It's so obvious what's going on here.

  • Heroic Mulatto||

    It's so obvious what's going on here.

    What's going on is that no one has had the guts to punch the bully in his nose yet.

    One day, in the near future, when America is nothing more than a myth, the bully is going to piss off the wrong person, say the People's Republic of China. The Chinese, will probably punch the bully in his nose by reducing his home to radioactive rubble. It is sad that it will require that to stop the bully, but if someone else stood up to him before....

  • Brutus||

    Everyone is scrambling to be the last one eaten by the crocodile.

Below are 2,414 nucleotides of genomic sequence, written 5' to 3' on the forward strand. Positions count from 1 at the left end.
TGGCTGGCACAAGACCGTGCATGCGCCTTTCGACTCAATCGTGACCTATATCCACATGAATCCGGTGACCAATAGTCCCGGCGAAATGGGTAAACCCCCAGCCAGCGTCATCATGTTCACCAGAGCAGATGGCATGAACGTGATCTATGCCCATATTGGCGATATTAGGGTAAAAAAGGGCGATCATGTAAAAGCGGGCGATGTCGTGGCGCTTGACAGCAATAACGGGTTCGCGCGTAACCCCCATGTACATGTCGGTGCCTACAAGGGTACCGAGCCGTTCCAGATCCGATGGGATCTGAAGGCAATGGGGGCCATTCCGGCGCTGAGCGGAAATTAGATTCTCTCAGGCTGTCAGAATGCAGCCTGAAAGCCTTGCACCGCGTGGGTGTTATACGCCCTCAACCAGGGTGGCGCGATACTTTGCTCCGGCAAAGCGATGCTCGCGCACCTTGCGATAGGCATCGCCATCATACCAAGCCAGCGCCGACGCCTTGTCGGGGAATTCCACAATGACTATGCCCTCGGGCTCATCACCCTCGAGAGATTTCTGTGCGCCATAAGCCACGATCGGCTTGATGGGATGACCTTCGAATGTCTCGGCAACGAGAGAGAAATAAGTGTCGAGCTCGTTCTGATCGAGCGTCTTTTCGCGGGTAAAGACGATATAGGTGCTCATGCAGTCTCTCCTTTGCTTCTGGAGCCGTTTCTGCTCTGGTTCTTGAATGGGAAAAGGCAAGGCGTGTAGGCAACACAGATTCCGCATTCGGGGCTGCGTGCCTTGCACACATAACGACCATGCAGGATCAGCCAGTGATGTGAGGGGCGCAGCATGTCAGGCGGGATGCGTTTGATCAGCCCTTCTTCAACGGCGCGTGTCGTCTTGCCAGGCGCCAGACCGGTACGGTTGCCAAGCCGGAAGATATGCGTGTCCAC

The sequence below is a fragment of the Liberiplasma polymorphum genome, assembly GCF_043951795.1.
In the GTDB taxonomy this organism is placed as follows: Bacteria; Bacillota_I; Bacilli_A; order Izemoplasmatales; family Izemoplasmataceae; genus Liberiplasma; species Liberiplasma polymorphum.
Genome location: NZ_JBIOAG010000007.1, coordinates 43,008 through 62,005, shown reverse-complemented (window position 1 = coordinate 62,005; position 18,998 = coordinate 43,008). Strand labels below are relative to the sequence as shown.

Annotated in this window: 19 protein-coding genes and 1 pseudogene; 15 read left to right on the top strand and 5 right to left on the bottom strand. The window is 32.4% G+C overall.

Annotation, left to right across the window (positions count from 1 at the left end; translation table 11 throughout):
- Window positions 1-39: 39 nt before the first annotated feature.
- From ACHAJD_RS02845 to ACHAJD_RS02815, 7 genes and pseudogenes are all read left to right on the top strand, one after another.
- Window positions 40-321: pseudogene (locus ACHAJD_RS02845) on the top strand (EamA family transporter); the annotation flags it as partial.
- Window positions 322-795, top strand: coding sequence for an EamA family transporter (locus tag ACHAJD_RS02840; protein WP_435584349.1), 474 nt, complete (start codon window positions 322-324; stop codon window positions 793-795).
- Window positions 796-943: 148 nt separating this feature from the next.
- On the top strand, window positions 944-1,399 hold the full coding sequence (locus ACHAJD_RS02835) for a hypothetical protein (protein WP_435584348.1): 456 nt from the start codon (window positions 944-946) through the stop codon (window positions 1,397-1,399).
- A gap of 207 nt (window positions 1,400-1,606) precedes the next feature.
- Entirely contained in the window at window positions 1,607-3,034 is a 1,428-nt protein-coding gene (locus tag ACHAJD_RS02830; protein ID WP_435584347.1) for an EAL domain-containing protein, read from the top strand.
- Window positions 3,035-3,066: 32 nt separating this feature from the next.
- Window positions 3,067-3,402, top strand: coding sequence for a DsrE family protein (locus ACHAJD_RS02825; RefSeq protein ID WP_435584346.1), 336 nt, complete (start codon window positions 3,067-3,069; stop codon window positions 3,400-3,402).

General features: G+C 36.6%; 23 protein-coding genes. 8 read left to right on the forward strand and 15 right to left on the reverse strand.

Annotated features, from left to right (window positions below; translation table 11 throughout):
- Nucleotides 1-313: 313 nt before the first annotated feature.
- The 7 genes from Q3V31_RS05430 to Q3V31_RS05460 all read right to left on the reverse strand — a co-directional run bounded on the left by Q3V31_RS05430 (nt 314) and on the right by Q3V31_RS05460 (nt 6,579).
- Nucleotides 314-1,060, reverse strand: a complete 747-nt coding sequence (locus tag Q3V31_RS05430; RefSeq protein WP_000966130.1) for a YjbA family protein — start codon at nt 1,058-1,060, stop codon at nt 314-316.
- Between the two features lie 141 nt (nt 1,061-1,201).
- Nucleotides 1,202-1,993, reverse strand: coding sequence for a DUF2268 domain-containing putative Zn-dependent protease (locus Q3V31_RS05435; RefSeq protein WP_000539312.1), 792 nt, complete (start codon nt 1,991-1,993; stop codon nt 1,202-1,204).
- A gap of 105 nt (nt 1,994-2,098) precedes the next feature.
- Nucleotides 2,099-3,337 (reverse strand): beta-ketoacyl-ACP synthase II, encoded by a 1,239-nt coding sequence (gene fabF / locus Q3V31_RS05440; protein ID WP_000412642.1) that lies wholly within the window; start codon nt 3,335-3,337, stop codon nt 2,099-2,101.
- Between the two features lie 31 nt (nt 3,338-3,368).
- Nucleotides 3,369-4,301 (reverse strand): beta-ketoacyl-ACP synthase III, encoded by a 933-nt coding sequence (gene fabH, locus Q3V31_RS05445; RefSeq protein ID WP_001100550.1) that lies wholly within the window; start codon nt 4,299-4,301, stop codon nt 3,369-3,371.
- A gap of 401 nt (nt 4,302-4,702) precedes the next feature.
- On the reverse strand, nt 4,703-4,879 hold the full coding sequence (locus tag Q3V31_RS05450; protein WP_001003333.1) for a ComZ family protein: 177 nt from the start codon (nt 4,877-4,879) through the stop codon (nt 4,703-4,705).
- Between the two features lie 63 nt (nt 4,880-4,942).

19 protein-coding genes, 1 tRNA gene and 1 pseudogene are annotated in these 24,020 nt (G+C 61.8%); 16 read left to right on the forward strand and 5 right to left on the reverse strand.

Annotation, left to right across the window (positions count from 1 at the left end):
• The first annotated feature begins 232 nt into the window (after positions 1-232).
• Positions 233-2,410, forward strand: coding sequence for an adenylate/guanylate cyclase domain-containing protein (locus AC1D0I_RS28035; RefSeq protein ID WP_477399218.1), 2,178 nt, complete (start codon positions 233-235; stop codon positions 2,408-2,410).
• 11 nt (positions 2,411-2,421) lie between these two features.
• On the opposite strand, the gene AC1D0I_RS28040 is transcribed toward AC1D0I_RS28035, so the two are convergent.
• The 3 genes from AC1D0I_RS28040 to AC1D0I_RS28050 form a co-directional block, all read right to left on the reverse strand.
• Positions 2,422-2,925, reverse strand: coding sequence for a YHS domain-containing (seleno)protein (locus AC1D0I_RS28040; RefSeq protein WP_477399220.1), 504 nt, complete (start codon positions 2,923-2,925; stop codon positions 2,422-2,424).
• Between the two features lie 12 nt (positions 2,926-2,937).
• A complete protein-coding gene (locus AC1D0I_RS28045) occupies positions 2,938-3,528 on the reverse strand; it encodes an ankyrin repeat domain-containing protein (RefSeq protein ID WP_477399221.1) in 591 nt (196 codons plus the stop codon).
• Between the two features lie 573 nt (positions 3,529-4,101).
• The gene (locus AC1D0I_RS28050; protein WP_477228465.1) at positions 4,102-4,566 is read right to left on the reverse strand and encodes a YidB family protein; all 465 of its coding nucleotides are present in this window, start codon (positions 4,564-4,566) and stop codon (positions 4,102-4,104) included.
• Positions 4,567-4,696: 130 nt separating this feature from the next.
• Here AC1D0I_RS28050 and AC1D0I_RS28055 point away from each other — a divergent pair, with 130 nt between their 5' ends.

I wouldn't be too sanguine about mass extermination dimming the jihadist fervor. Putin all but levelled Grozny, and he still has plenty of problems with the Allah-botherers.

  • Sevo||

    "depicting the faith’s *mythical* founder in several *equally mythical* scenes to incite and inflame viewers.”

    Fuck the viewers and their mythical skydaddy.

  • Auric Demonocles||

    Fuck you and your tiny dick syndrome. Do you realize how easy it should be for you to attack the argument without coming across as an asshole?

  • Fluhdoten1||

    This article failed to discuss the media blitz Obama performed on the Pakistani public.

    He used tax dollars to buy TV ads in other nations where he and hilary clinton distance themselves from the video. both drawing attention to it (inflaming muslims) and providing shelter to anyone who commits violence over speech (even obama condemns it, so its justified to attack).

  • Paul.||